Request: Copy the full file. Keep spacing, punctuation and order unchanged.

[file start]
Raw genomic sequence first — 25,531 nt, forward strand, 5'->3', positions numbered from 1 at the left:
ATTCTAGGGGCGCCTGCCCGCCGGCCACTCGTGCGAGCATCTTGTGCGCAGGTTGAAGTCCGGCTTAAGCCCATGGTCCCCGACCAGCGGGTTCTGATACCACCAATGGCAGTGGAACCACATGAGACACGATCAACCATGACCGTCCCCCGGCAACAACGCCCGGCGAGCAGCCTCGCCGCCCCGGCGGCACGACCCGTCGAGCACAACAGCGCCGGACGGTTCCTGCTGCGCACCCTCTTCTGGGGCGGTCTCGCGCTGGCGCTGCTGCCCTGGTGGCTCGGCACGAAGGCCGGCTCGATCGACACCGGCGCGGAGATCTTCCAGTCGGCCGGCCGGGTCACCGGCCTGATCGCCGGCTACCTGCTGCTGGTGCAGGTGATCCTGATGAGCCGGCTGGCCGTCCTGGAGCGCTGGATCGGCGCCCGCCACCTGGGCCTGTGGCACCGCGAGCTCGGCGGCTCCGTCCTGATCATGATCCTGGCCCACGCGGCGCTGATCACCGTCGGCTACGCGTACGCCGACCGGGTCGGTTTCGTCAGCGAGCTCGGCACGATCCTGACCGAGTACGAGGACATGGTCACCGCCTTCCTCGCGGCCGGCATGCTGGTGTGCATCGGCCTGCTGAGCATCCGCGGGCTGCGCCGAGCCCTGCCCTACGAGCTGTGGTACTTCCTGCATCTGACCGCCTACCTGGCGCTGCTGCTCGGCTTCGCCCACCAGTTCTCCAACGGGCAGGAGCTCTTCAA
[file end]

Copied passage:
Raw genomic sequence first — 25,531 nt, forward strand, 5'->3', positions numbered from 1 at the left:
ATTCTAGGGGCGCCTGCCCGCCGGCCACTCGTGCGAGCATCTTGTGCGCAGGTTGAAGTCCGGCTTAAGCCCATGGTCCCCGACCAGCGGGTTCTGATACCACCAATGGCAGTGGAACCACATGAGACACGATCAACCATGACCGTCCCCCGGCAACAACGCCCGGCGAGCAGCCTCGCCGCCCCGGCGGCACGACCCGTCGAGCACAACAGCGCCGGACGGTTCCTGCTGCGCACCCTCTTCTGGGGCGGTCTCGCGCTGGCGCTGCTGCCCTGGTGGCTCGGCACGAAGGCCGGCTCGATCGACACCGGCGCGGAGATCTTCCAGTCGGCCGGCCGGGTCACCGGCCTGATCGCCGGCTACCTGCTGCTGGTGCAGGTGATCCTGATGAGCCGGCTGGCCGTCCTGGAGCGCTGGATCGGCGCCCGCCACCTGGGCCTGTGGCACCGCGAGCTCGGCGGCTCCGTCCTGATCATGATCCTGGCCCACGCGGCGCTGATCACCGTCGGCTACGCGTACGCCGACCGGGTCGGTTTCGTCAGCGAGCTCGGCACGATCCTGACCGAGTACGAGGACATGGTCACCGCCTTCCTCGCGGCCGGCATGCTGGTGTGCATCGGCCTGCTGAGCATCCGCGGGCTGCGCCGAGCCCTGCCCTACGAGCTGTGGTACTTCCTGCATCTGACCGCCTACCTGGCGCTGCTGCTCGGCTTCGCCCACCAGTTCTCCAACGGGCAGGAGCTCTTCAA